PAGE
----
14
matt_morgan 13 hours ago 0 replies      
My wife has a diamond engagement ring and wedding band. Since then I've bought her several cubic zirconias. I can tell the difference (I'm a geologist by training) because the CZ's have too much fire, but I'm not sure I would ever see the difference if I didn't know in advance. And moissanites are much closer even than CZ in diamond-like properties. CZ, however, is way cheaper. Like $10 for a 1-carat stone.

Could be that moissanite is just expensive enough to qualify as an engagement stone (where CS is way too cheap).

15
mk3 1 hour ago 0 replies      
I have only one problem with this article crawling so high... As it seems an ad for one retailer of Moisanite Charles & Colvard. Also this article was submitted twice to hackernews before, once by the same person before.
16
thebiglebrewski 16 hours ago 17 replies      
Can anyone give me advice on how to convince my girlfriend of this though without her thinking I love her any less :)?
17
ryanmarsh 16 hours ago 0 replies      
That's nice. Androids are fine phones too for a fraction of the cost. The problem is my wife likes diamonds and iPhones and I doubt either has much to do with the specs.
18
thesmok 2 hours ago 0 replies      
Just two weeks ago I was ordering a ring from a jeweler and I wanted a moissanite. It seems to be impossible to find this gem in Ukraine. My jeweler wasn't able to order it anywhere. I'm visiting Germany soon, so I went to Charles&Colvard website to see if they have a reseller in Germany no they don't. The closest reseller is in UK. And I can't just order it from US because every delivery service specifically doesn't deliver precious stones and metals to Ukraine. So no moissanite for me.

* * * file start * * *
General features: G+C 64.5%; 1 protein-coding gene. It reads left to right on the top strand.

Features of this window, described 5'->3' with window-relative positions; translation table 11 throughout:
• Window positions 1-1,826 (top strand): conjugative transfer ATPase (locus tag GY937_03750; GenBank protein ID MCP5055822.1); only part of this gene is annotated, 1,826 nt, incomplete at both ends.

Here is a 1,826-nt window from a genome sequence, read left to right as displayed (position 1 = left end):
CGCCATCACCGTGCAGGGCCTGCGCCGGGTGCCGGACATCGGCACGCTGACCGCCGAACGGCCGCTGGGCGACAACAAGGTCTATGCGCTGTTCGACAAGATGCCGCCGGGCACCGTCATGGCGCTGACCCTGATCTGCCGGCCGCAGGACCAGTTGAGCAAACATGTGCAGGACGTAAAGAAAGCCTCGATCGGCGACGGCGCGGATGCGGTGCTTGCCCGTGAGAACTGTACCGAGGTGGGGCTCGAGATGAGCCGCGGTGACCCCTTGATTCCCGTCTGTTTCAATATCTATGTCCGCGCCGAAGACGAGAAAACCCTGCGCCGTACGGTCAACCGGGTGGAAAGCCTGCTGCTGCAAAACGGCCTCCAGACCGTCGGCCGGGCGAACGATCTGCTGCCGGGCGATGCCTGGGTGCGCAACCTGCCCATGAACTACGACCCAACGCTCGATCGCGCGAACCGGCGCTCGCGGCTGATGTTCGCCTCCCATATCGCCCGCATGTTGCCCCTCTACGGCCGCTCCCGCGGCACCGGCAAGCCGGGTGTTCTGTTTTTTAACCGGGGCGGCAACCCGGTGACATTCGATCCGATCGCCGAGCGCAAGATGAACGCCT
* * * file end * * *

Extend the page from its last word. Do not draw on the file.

19
sherman-human 3 hours ago 0 replies      
I commissioned a bespoke moissanite ring for my wife. One of her family members seemed gobsmacked by the shiny thing. A couple months later this person was wearing a new ring with a larger stone. If you are concerned about conflict diamonds, there are some weird edge cases you need to consider.
20
oakwhiz 3 hours ago 0 replies      
I purchased a neodymium-doped yttrium aluminum garnet from a surplus auction that included electro-optical equipment (big lasers and such.) The garnet is a nice pink color with a high refractive index. It's slightly bigger than 1 cubic centimeter and being lab grown it has zero defects other than the neodymium atoms which turn it pink.

I plan on having it cut and set into a ring. However one obstacle is that yttrium is considered toxic to humans as a dust. Proper safety, ventilation and cleanup must be observed which makes it difficult to find jewellers that are willing to accommodate this.

21
Odenwaelder 14 hours ago 1 reply      
I can't get over the fact that americans apparently pay $5k-10k for an engagement ring. As if this decides the success of the marriage.
22
beaner 16 hours ago 7 replies      
A diamond purchase is a type of proof-of-burn. It's a way to display how much you value the person by being willing to sacrifice a large part of your savings for them. It's not really about the stone itself, it's about the cost.
23
vpayette 16 hours ago 4 replies